At this point the discussion went back to Clause 29. Adv. De Lange asked the drafters' view as to when the duty arises to report suspicious transactions. Mr Smit said that as soon as something suspicious occurs, the suspicion must first be vetted and then only should the duty to report arise. It was decided that the drafters need to discuss when a suspicious transaction needs to be reported.
The Committee was about to start at Clause 42, which deals with measures to promote compliance by accountable institutions. Ms. Hogan said that the Committee had not yet discussed the duties of accountable institutions and that this should be done first. The Committee proceeded to do so.
Clause 21 - Duty to identify clients
Clause 21(1) compels accountable institutions to follow prescribed steps to identify clients. These prescribed steps still need to be drafted by Treasury and Adv. De Lange suggested that reasonable interim steps be included so that this clause can come into operation sooner. Mr Phillips said that regulations containing the prescribed steps are being drafted and will come into force on the same date as the Act. Ms. Hogan wanted to know if, without the prescribed steps, there is nothing with which accountable institutions need to comply. Mr Phillips said that was the case but he was confident that the regulations would be in place. A representative of the Treasury said that they want this part of the Act to be in place by mid next year so the regulations would have to be completed by the same time.
Ms Hogan said that she feels that they need interim measures just in case Treasury lags behind. Mr Phillips alerted the Committee to Clause 21(2), which prevents an accountable institution from transacting until the prescribed steps are taken. If interim steps were put into place, Clause 21(2) would cause the following: Mr X is an existing client of a bank and deposits his salary cheque. If the bank does not follow the interim steps to verify this client, in terms of Clause 21(2), they cannot release the funds in his account to him. Mr Phillips then suggested that Clause 21(1) should come into force with the interim steps but that the operation of Clause 21(2) should be suspended until the prescribed steps have been completed.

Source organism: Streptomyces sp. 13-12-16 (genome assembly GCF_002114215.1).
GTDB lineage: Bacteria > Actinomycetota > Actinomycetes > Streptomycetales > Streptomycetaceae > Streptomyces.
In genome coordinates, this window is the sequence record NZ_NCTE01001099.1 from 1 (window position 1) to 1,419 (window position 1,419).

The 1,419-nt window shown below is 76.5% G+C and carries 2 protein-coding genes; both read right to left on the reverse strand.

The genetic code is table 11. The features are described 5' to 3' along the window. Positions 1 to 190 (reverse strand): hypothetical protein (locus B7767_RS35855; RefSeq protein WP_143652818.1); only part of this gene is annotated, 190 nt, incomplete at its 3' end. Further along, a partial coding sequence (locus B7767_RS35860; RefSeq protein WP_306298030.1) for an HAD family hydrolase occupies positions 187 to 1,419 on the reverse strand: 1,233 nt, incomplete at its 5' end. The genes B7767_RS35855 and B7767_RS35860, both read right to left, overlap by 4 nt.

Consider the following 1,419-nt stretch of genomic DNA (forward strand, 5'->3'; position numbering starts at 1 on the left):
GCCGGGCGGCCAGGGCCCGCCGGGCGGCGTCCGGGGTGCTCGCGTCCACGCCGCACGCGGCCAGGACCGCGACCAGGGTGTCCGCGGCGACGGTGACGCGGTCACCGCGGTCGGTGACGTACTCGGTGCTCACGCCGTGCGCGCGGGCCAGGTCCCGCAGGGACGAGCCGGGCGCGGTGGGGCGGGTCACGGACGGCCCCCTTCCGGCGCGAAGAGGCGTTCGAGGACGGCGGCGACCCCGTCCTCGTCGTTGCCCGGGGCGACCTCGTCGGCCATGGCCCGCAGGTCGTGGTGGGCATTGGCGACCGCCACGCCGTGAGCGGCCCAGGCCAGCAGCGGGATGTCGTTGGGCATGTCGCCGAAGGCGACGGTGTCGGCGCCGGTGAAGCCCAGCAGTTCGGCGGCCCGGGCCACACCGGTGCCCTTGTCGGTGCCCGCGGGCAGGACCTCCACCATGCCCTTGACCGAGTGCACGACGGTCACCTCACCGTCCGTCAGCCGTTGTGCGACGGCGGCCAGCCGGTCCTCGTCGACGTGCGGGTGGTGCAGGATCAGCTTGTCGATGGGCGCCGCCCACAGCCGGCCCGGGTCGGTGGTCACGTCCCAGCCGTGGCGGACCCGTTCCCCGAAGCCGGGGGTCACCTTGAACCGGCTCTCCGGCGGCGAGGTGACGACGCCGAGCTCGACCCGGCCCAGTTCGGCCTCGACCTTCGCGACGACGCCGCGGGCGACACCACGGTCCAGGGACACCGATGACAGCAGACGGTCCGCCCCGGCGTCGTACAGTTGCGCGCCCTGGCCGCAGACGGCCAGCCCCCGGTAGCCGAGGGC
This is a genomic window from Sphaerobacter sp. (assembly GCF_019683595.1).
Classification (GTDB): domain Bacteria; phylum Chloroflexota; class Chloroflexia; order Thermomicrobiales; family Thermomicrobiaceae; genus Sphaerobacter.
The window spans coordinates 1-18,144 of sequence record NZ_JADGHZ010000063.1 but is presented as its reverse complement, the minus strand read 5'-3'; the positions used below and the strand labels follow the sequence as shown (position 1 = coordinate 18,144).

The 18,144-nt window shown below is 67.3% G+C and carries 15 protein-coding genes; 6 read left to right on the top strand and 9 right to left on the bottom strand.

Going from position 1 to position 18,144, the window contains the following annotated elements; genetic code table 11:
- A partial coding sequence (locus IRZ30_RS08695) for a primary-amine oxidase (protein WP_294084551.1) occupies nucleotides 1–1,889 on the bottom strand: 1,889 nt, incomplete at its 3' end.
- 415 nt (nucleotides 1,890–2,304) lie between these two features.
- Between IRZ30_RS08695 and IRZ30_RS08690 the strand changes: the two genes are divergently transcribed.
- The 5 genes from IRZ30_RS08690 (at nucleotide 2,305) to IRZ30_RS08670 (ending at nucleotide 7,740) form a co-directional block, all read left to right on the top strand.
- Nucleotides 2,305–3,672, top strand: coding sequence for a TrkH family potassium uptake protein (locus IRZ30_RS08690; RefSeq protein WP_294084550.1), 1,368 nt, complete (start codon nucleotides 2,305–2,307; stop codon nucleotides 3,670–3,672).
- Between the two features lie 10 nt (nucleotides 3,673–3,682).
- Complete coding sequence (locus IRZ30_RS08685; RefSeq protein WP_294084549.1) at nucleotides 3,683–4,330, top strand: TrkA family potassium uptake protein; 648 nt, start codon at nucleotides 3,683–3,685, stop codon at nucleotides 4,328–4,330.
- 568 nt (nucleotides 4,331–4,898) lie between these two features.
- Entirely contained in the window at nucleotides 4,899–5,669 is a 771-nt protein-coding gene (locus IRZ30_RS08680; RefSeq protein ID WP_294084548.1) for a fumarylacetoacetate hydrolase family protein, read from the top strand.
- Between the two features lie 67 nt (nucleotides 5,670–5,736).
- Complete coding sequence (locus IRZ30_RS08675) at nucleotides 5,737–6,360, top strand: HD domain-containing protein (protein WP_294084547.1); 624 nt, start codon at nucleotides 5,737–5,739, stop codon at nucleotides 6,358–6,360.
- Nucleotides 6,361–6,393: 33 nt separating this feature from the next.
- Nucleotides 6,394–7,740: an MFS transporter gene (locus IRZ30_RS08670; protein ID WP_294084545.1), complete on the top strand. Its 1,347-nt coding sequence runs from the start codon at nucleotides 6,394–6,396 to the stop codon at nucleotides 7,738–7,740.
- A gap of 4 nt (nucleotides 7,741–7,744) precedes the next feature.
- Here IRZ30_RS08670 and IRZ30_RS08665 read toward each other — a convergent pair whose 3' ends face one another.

Adv. De Lange wanted to know why they could not have a sub-clause saying that interim steps are in operation until the prescribed steps are completed. Mr Phillips said that they should wait for the prescribed steps because interim steps would be impractical and expensive. Banks would need to change from their current position and train staff for the interim steps and then later train staff for the prescribed steps. Ms. Hogan said that she now understood the concerns of Mr Phillips.
Adv. De Lange pointed to the note on page 33 and said that there is no way that these problems should go to the advisory council because then this will become a dragged out process.
Ms. Hogan says that the duty to know your client is very broad. A person who places a bet (gambler) and a person who walks into a bank are very different. In each accountable institution you need different regulations. Ms. Hogan therefore asked where are these regulations going to be drawn up. She says that a central body is needed so that one does not have the gambling sector doing one thing and the estate agents doing another. She suggested that the FIC should have working groups for each sector.
Adv. De Lange said that at this point it needs to be decided whether interim measures are put in or should they wait for the prescribed steps and that for now Clause 21 should stay as it is.
The meeting ended here and at the next sitting the Committee will look at the specific amendments to Clauses 21 to 28 (Parts 1 and 2 of Chapter 4) and then continue from Clause 42.